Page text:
According to the boycotters, Elsevier, which publishes over 2,000 journals including the prestigious Cell and The Lancet, is abusing academic researchers in three areas. First there are the prices. Then the company bundles subscriptions to lesser journals together with valuable ones, forcing libraries to spend money to buy things they don’t want in order to get a few things they do want. And, most recently, Elsevier has supported a proposed federal law, the Research Works Act (HR 3699), that could prevent agencies like the National Institutes of Health from making all articles written by grant recipients freely available.

. . .  .

[T]he protest has also reached junior scholars like Mr. Abrahams of Albert Einstein, who has yet to gain tenure.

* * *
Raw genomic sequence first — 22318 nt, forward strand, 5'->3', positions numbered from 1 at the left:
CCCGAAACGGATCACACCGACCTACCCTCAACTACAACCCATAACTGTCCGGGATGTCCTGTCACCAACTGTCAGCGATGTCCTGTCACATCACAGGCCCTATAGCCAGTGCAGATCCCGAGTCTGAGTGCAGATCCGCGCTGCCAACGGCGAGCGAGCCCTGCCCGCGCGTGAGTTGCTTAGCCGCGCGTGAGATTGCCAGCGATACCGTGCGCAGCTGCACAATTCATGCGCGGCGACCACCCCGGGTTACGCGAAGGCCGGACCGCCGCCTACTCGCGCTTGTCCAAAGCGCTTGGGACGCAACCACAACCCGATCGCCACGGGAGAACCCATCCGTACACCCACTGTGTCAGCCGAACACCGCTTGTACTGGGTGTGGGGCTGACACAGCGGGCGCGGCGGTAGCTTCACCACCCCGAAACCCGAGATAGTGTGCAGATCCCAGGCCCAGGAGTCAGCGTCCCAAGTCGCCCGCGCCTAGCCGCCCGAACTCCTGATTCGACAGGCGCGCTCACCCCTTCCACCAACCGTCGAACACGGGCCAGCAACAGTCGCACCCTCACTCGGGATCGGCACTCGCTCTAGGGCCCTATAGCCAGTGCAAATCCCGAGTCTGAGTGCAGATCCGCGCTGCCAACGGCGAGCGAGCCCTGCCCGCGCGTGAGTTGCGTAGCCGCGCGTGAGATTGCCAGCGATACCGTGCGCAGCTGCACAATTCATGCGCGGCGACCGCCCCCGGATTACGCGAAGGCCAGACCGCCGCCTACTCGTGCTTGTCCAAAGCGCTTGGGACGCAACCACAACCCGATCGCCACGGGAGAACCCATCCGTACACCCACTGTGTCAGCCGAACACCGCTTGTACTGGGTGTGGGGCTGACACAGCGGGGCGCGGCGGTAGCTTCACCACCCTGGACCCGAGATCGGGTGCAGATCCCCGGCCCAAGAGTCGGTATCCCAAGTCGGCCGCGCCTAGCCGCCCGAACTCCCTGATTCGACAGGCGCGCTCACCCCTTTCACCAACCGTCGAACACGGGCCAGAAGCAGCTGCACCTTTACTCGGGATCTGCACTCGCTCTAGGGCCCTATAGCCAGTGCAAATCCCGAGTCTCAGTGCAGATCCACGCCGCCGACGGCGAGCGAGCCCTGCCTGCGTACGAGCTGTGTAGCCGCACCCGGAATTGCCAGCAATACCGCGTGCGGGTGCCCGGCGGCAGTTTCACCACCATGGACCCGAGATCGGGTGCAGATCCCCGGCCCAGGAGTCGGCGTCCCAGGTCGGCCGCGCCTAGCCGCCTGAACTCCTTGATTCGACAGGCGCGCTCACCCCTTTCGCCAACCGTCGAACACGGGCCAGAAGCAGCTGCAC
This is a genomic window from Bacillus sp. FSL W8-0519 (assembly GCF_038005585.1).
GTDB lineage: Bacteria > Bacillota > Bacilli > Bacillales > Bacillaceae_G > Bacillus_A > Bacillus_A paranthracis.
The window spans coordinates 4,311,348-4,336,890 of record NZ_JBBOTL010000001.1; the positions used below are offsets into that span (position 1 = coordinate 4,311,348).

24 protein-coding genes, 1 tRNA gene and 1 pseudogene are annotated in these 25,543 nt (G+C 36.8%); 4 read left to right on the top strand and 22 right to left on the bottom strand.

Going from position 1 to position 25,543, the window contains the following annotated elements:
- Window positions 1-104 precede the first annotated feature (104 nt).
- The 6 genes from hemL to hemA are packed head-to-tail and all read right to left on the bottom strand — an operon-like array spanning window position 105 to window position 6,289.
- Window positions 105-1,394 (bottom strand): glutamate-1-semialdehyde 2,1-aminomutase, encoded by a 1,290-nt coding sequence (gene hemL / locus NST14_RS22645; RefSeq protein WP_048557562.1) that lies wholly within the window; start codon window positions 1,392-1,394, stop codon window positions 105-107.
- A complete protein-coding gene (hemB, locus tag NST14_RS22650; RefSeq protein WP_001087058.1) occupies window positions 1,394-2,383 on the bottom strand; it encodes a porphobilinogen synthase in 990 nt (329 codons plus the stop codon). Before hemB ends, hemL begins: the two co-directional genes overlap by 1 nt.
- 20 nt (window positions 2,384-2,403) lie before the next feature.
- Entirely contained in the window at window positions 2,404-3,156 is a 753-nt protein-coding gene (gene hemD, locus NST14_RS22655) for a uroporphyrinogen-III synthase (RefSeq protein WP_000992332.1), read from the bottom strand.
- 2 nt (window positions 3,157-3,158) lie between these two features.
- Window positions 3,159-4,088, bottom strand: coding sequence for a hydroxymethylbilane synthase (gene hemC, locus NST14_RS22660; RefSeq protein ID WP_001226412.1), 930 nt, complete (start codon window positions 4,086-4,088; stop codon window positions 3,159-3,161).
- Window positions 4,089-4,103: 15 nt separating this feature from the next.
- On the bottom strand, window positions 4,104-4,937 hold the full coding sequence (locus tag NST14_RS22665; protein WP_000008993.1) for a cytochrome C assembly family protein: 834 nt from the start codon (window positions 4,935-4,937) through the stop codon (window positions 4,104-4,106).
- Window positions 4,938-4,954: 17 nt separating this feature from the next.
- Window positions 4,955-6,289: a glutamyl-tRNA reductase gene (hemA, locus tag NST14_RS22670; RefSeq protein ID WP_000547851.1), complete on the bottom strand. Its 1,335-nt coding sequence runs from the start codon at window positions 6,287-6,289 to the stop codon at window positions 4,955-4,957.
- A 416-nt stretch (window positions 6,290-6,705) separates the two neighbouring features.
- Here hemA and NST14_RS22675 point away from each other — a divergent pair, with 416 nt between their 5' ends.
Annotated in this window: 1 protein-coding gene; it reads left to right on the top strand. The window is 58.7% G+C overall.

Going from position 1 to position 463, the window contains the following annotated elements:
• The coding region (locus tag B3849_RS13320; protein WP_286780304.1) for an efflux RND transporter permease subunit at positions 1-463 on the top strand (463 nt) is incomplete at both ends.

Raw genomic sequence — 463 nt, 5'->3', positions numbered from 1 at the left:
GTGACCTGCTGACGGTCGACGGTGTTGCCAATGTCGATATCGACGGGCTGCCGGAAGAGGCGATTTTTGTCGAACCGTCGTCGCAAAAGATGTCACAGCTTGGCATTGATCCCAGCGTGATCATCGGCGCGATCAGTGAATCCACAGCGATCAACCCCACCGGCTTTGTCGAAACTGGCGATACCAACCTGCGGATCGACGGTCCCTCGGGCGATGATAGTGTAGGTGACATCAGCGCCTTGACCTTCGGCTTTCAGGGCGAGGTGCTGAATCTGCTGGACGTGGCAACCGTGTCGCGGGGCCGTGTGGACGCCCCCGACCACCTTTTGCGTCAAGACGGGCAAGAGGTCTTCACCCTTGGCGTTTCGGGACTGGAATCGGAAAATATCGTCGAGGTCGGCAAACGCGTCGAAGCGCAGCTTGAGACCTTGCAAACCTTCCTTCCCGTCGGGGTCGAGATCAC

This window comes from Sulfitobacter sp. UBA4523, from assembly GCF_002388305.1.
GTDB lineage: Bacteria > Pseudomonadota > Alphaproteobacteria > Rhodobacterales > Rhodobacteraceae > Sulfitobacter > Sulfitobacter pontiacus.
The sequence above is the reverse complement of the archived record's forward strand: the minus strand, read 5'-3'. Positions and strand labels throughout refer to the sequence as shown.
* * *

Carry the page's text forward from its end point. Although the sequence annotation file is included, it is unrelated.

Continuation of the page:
“I have three papers I’m hoping to submit in the next 12 weeks. One was destined for Cell, and another for Neuron,” also published by Elsevier, he said. “It would have been a real feather in my cap to publish there. But I won’t, based on this week’s discussions.” His work, focused on identifying genes related to autism, will go other places. “There are other good journals. And, long term, I’d like my library to be able to use its limited resources to better ends” than high journal prices, he said.

That could signal real problems for Elsevier, says Kevin Smith, director of scholarly communications at Duke University Libraries. “Librarians have long complained about prices and bundling journals together, and nothing has changed,” he says. “Now it’s not just the customers who are complaining. It’s the suppliers.”